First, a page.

This Is What Happens in a Stock Options Roll-out and Why You Need to Know
What Is A Roll-Out?
This article may not make much sense to non-options investors. It is a trading strategy that is available to options players yet it’s not being employed to maximum advantage by those who are in this game. If you are an options investor and have found yourself in a situation where your options position has gotten to a point where you either don’t want to exercise your long options or, you wish to avoid an assignment where you could be compelled to buy the underlying stock, options roll-out is the way to go. Rolling out the position is an excellent method of getting out of that situation. A roll-out is simply the closing of one options position and the opening of another position with the objective of getting out of an existing undesirable condition and moving out to a more favorable station. Options traders may do roll-outs for a variety of reasons but for this article, I will confine myself to explaining how it benefits the covered call player and those who do cash-secured puts and naked puts. It is not of very much benefit to a naked call player so we will skip that part of the explanation.
The Covered Call Player
Let us say you are a stock investor and use covered calls to enhance your cash flow from your stocks. Among the many stocks in your portfolio, you decide that this month you are going to sell calls on Wells Fargo (symbol WFC). It’s the month of January and today the stock is currently quoted at $65.48. You look at the option chains for WFC as shown in the table below to see which strike price suits you.
You select the March 67.50 as a good bet with a good enough premium of around $0.96-$0.98. You own 300 shares of WFC thereby allowing you to sell 3 call option contracts (100 shares per contract). You get on your computer and place an online order with your broker to sell 3 contracts at $1.00 and it is eventually filled at this price. The 3 contracts of the March 67.50 strike price fetches you a total of $300. This is cash that is credited directly and immediately into your broker account.
Let’s fast forward a few weeks and it’s now late February. The stock price of Wells Fargo has undergone some appreciation and is now trading at $67.85. Your March 67.50 call option is ITM (in-the-money) which means the option holder can exercise the call option and you would then be compelled to sell the shares to the holder at $67.50. If you allow this to happen you would then have achieved a profit of $906. This is a return of 13.8% in just a little over a month which is pretty good. Here is how this is computed.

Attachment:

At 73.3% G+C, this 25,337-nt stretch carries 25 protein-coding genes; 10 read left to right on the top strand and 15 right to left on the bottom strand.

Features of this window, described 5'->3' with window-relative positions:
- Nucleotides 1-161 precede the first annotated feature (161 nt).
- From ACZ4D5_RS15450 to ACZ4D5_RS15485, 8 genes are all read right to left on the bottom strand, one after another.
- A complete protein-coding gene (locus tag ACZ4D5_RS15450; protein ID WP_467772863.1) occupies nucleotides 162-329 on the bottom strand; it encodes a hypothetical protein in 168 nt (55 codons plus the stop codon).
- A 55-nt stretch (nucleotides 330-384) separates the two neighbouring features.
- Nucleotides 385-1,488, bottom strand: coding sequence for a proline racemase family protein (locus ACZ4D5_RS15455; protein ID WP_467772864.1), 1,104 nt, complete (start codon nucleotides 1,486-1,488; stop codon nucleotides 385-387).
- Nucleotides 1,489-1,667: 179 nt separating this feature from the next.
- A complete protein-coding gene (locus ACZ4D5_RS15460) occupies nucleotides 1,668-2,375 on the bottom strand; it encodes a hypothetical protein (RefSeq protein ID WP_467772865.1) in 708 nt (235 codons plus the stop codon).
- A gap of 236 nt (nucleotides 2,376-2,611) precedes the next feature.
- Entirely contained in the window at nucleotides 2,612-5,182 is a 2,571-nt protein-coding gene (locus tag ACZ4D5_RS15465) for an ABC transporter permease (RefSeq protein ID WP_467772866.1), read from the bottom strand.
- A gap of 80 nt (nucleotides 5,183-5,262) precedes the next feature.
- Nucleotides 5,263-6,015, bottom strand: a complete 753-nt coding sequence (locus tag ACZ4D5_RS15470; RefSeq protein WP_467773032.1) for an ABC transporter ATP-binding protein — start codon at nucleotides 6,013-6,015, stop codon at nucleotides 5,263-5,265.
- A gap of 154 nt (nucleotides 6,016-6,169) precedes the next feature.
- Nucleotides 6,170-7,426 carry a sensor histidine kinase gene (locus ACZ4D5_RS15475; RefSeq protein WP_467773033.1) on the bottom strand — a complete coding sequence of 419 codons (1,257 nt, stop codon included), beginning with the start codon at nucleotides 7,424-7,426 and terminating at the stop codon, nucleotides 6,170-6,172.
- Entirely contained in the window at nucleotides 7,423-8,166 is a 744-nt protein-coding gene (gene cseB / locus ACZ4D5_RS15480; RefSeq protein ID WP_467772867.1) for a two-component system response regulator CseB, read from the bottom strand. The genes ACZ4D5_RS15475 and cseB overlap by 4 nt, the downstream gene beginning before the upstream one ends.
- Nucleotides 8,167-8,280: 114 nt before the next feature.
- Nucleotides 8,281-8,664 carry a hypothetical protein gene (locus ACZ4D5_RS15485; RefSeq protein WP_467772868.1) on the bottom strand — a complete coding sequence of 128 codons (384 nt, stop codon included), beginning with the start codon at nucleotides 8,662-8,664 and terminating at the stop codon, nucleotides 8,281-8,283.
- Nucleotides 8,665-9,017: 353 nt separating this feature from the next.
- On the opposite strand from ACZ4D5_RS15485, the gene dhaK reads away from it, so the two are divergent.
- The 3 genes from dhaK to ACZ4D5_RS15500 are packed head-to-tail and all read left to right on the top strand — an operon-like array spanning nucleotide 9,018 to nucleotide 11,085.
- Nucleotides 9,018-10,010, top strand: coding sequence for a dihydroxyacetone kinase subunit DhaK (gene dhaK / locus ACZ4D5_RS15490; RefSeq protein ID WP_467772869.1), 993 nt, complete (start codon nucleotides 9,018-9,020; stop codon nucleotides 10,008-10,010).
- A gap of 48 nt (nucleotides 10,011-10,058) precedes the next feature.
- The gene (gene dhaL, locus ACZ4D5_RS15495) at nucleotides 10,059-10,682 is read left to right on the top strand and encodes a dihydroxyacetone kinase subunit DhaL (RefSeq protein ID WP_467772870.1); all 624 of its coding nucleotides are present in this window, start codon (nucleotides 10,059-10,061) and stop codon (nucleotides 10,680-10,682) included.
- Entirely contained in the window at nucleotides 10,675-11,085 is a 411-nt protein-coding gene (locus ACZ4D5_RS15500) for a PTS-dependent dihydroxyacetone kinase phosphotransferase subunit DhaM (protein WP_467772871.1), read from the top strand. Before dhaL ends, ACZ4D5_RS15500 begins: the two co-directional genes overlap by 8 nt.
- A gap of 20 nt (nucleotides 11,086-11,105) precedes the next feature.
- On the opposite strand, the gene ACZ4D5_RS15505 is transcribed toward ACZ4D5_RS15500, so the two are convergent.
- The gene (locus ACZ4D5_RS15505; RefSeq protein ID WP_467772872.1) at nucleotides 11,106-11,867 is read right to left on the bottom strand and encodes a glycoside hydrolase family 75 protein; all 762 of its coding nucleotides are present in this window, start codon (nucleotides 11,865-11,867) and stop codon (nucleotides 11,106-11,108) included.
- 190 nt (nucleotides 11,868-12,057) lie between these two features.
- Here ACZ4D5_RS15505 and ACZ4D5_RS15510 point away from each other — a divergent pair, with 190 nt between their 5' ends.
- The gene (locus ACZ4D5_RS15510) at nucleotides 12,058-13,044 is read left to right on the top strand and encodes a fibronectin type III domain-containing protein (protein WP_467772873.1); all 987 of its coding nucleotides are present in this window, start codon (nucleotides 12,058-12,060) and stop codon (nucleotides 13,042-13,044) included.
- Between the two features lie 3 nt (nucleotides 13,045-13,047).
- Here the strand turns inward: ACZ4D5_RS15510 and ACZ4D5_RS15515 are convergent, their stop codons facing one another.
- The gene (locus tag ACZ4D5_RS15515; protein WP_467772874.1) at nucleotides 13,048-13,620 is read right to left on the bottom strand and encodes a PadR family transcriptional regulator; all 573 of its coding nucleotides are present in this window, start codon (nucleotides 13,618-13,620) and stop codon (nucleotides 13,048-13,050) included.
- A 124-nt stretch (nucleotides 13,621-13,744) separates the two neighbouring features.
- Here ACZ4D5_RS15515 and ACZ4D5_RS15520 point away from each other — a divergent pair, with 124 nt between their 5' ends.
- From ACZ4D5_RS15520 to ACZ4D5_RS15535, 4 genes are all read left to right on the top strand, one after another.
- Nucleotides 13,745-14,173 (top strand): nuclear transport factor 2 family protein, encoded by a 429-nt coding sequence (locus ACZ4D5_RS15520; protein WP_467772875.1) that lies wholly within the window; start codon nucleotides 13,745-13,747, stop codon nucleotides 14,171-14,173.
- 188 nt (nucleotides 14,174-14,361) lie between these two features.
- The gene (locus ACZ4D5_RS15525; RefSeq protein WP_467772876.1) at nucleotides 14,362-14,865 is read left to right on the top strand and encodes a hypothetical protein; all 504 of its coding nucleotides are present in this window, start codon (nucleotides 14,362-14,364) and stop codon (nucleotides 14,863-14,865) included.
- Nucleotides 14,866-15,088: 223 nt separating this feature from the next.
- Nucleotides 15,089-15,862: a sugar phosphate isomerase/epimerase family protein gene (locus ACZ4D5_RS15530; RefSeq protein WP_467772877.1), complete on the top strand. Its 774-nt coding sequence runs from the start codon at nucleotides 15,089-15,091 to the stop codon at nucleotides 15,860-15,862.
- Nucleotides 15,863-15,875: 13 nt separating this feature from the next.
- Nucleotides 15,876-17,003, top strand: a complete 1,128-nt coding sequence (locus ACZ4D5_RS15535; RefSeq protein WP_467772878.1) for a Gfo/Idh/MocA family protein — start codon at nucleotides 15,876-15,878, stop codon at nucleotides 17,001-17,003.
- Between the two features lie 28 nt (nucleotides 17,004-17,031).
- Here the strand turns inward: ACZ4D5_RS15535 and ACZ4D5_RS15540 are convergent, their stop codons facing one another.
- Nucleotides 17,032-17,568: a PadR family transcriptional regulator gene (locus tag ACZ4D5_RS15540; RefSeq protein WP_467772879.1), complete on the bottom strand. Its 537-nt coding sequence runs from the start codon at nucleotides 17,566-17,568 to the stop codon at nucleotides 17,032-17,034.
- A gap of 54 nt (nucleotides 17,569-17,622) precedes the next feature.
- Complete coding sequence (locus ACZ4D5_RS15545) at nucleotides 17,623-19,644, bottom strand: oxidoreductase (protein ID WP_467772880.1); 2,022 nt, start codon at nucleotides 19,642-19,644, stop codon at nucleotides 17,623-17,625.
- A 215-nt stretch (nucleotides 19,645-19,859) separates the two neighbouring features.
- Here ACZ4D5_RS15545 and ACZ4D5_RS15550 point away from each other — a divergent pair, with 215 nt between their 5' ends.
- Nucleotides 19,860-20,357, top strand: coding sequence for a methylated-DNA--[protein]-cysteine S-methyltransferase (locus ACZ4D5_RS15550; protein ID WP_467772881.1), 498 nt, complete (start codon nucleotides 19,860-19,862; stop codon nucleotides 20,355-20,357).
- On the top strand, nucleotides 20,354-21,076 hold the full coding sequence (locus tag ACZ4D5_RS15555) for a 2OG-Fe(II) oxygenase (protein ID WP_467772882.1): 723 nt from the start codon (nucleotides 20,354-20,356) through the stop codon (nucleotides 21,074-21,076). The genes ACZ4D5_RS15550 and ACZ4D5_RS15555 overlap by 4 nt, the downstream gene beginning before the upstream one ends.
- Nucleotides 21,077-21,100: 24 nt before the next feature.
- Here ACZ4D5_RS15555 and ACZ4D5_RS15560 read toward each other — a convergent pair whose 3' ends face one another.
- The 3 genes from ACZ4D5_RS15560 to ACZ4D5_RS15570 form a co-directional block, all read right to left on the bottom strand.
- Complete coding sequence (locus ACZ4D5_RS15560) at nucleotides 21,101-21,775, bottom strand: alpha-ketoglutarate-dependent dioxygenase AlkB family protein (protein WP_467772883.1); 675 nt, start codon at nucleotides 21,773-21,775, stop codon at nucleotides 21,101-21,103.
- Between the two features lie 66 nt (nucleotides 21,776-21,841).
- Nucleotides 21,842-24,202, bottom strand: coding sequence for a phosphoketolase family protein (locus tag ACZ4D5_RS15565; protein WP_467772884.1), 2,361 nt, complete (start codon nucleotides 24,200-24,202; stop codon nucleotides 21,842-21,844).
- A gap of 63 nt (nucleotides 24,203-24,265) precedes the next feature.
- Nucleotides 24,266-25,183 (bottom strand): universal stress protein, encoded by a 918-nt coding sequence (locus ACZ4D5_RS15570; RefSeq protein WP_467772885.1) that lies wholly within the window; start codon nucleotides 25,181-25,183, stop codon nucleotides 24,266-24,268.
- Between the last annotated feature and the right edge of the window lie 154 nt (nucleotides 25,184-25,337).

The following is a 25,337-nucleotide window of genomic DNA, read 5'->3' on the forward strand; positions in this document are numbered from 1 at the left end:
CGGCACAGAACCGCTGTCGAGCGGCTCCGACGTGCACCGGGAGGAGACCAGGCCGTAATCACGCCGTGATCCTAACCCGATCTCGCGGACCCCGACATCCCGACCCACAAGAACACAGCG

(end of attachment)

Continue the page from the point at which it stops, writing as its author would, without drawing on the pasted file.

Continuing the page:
But on the same day, you notice the stock market is on a strong upward trend. You have a feeling that it will continue to do so for some time. It would be a pity to dispose of your WFC stock now when there is a good potential that it might still go for a farther upward run. You decide that you don’t want to let go of your shares and therefore do an online order to roll-out your March 67.5 call options to a farther date and higher strike price. By going to a higher strike price you are giving yourself the opportunity to participate in a potential advancement in WFC’s stock price. On this date, with WFC stock at a higher price the original 67.5 call option is also now at a higher price of around $3.50. To roll-out the 67.50 call you need to find another option to sell at a higher price to recover the buy-back of $3.50 plus make some profit on top.
You find that the July 70 calls are priced at a little over $4.00. You put in your online order to roll-out. Here is what your order would look like:
Buy to close WFC March 67.5 call options @ 3.50
Sell to open WFC July 70 call options @ 4.10
The price of $4.10 is what you wish to get from the July calls and let’s assume you get filled at the prices specified in your order. You have just generated a cash intake of $0.60 (4.10 less 3.50) from this roll-out. That’s another $180 added to your broker account -- .60 x 300 shares (3 contracts). Meanwhile, you will have created an opportunity to hold on to your shares at least until it goes up to $70 which is the new strike price of your new calls.
Fast forward again to July. Wells Fargo is still demonstrating strength as it is now priced at $71.65 and showing signs of being able to go farther ahead. But your July 70 call options are now again ITM putting them in a position of possibly being exercised in which case you would have to relinquish your shares at $70. Because of your feeling that WFC still has some firing power behind it and you don’t want to get left behind in a continuing upward movement, you again decide to do another roll-out to a farther date and higher price. Since it is now very near expiration date (third Friday in July) the WFC July 70 calls have very little time value left in them, with only intrinsic value making much of their current quoted price of $1.95. Looking at the options chains for WFC you find that you can sell the October 73 calls at a price of $4.15. You go ahead and place your online order as follows:
Buy to close WFC July 70 calls @ 1.95
Sell to open WFC October 73 calls @ 3.55
Your order is filled at the prices you specified and you generate a credit of $1.60 (3.55-1.95) thereby getting another cash addition to your broker account of $480.